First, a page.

Pelvic Inflammatory Disease

It denotes an infection of the upper genital tract involving the cervix, uterus, fallopian tubes and ovaries. An acute PID is the most common and important complication of sexually transmitted diseases. The true incidence is unknown. It occurs in about 15 to 20% of women in the reproductive age group. 70 % of women in infertility clinics with tubal factor disease have serological evidence of anti-chlamydial antibodies thereby indicating that Chlamydia trachomatis is an important organism in the causation of PID. 50% give no history of previous PID. It is estimated that estimated that one million women are treated for PID each year. An estimated 1 in 8 sexually active adolescent girls will develop PID before age 20. Studies have shown that with laparoscopically diagnosed PID there is an average infertility rate of 20%. Recurrence of infection following one episode of PID is 13 %, after two episodes – 36 % and after three episodes – 75 %. The risk of tubal damage also increases with subsequent infections. The chance of tubal obstruction after first episode is about 10%.This increases to 25 % after a second infection and 40 % after a third infection. Not only is such damage a cause of infertility but it is also associated with a much greater risk of ectopic pregnancy.

Causes

  • Increased sexual activity – Age at first intercourse, frequency and multiple sexual partners.
  • The natural proximity of the vagina to the anus may act as one of the contributors in poor hygiene.
  • Following Pregnancy/Child birth due to easy accessibility of organisms as an ascending infection.
  • Following catheterization of the urinary bladder to facilitate passage of urine especially pre and post operative care.
  • Using non barrier contraceptives (barrier methods protect against PID/STD). Although the usage of oral contraceptive pills does decrease the incidence of PID it does not protect against sexually transmitted diseases like HIV, Hepatitis, syphilis etc.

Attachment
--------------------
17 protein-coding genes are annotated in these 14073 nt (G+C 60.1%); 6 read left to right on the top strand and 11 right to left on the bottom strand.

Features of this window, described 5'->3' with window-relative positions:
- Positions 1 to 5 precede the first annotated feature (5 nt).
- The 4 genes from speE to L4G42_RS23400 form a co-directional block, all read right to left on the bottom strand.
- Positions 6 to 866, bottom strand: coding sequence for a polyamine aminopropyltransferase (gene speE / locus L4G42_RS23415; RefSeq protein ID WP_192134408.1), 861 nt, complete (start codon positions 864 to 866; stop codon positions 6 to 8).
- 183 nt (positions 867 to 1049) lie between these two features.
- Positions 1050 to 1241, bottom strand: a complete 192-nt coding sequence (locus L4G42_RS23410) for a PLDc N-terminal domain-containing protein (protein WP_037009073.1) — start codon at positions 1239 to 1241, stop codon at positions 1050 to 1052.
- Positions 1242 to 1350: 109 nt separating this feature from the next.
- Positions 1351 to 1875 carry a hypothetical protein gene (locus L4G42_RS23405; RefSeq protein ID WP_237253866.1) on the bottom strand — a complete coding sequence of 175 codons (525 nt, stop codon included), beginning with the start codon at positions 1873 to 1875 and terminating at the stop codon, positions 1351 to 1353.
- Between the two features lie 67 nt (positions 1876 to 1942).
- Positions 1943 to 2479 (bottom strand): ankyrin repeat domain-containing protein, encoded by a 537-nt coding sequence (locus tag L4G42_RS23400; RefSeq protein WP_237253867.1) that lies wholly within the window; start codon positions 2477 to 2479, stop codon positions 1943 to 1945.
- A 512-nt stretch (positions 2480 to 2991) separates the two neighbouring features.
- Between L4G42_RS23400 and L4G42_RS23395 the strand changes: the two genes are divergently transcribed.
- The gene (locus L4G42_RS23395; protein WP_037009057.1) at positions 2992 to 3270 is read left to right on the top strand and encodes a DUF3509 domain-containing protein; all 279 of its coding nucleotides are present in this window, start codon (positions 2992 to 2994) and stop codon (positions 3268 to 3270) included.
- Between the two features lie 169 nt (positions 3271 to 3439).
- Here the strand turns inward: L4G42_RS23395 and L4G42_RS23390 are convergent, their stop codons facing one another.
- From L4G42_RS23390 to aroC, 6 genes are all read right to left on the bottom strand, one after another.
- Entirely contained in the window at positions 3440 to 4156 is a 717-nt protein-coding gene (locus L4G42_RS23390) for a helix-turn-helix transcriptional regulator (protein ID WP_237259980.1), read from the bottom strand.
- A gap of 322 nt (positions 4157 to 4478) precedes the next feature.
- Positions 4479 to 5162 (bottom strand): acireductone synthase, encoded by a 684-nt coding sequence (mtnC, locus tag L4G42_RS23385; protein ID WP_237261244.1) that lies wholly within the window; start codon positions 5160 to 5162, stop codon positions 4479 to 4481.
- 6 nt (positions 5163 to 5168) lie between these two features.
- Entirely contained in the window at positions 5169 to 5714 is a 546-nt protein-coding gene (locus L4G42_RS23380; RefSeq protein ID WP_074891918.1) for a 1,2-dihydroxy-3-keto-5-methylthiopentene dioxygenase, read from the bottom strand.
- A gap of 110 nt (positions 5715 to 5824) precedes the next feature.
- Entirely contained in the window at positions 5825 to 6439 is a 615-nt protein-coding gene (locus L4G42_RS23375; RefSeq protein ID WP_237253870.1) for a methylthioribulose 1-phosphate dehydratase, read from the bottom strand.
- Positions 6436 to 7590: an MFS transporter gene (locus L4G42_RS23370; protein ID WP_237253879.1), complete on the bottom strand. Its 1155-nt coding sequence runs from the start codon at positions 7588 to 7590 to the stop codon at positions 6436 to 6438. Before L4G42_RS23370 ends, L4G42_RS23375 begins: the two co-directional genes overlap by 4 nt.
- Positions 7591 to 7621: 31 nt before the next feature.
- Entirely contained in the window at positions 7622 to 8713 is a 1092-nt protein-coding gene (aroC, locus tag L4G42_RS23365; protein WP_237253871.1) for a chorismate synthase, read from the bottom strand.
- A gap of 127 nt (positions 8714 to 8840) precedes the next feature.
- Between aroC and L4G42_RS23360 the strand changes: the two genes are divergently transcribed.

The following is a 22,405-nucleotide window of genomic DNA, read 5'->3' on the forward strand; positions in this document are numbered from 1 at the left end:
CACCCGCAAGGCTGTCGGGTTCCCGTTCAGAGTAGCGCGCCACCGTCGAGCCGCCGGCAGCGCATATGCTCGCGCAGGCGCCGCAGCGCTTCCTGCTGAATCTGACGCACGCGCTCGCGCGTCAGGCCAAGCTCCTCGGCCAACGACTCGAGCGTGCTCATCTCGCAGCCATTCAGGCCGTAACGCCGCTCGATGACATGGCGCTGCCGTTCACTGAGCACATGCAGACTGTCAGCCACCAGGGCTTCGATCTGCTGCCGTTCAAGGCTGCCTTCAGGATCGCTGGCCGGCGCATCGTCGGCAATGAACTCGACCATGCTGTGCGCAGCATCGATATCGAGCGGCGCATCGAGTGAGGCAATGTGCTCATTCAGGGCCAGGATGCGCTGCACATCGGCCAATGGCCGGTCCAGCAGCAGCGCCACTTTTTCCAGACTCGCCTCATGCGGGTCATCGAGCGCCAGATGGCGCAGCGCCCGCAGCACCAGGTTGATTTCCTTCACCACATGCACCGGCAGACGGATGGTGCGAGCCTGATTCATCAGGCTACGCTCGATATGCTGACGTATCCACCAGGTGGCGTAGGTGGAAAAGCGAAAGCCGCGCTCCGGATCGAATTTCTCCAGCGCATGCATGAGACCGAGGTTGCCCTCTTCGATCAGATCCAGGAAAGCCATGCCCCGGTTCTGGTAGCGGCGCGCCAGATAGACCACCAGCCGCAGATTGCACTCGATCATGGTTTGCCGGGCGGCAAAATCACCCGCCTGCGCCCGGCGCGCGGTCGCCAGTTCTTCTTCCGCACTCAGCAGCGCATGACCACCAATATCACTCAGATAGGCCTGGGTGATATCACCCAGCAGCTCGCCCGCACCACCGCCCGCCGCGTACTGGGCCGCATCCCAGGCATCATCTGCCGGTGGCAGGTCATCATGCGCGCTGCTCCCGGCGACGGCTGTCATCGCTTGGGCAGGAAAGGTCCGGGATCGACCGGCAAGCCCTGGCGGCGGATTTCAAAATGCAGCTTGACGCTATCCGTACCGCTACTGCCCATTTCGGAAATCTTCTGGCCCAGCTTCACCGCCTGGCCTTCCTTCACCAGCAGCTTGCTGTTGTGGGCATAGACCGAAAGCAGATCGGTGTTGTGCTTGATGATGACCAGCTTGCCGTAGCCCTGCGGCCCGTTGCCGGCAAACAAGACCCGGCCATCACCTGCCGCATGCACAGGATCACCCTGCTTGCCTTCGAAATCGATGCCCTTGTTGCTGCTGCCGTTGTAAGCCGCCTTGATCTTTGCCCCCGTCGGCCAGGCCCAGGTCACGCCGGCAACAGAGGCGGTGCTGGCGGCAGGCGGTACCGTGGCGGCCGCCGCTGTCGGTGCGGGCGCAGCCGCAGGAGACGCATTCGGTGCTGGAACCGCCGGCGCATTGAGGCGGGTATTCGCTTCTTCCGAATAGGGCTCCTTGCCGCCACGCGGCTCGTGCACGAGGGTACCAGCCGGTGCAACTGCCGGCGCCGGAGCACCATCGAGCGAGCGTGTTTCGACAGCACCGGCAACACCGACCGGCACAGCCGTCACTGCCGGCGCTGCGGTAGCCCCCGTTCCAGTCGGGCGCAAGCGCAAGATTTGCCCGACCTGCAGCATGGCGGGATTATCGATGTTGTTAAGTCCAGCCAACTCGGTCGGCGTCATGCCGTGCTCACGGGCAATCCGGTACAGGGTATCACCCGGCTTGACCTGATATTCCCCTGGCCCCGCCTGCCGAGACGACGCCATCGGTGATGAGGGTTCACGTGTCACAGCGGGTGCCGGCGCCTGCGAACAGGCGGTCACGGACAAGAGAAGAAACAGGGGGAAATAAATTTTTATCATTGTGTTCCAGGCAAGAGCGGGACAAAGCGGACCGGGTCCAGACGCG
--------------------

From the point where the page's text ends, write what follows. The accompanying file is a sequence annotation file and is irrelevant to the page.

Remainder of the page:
• Vaginal douching done regularly may flush the bacteria upwards flaring up an infection.
  • Neisseria Gonorrhoea and C. Trachomatis have a preference for columnar epithelium which is exposed in young individuals but recedes into the cervical canal with increasing age.

Signs and symptoms

  • Abdominal pain either localized or generalized
  • Cervical motion tenderness
  • Adnexal tenderness
  • Fever / Chills – May range from transient to constant or low grade to high
  • Fatigue and lack of appetite
  • Nausea , with or without vomiting
  • Increase in frequency and pain during urination
  • Leucocytosis
  • Vaginal Discharge- with abnormal colour, consistency, or odour
  • Irregular menstrual bleeding or spotting
  • Increased menstrual cramping
  • Increased pain during ovulation
  • Dysparuenia
  • Post coital bleeding

Triad of symptoms

  • Abdominal pain
  • Fever
  • Leucocytosis
  • Fitz – Hugh – Curtis syndrome (1-10%) – Inflammation around the liver & adhesions causing pleuritic pain, tenderness in the right upper quadrant with palpable liver.

Prevention

  • Preventive measures include following safer sexual habits.
  • Certain methods of contraception also can provide significant protection against STD’s. These methods include vaginal spermicidal agents (agents that kill sperm) and barrier methods(condom, diaphragm, cervical cap, sponge), especially when used with spermicides.
  • High risk patients should avoid Intrauterine copper devices.
  • Signs of discharge with odour or bleeding between cycles could mean infection. Early treatment may prevent the development of PID.
  • Maintaining hygiene near the perineal area (region of the vagina and anus) also reduces chances of infection.
http://www.cdc.gov/std/PID/STDFact-PID.htm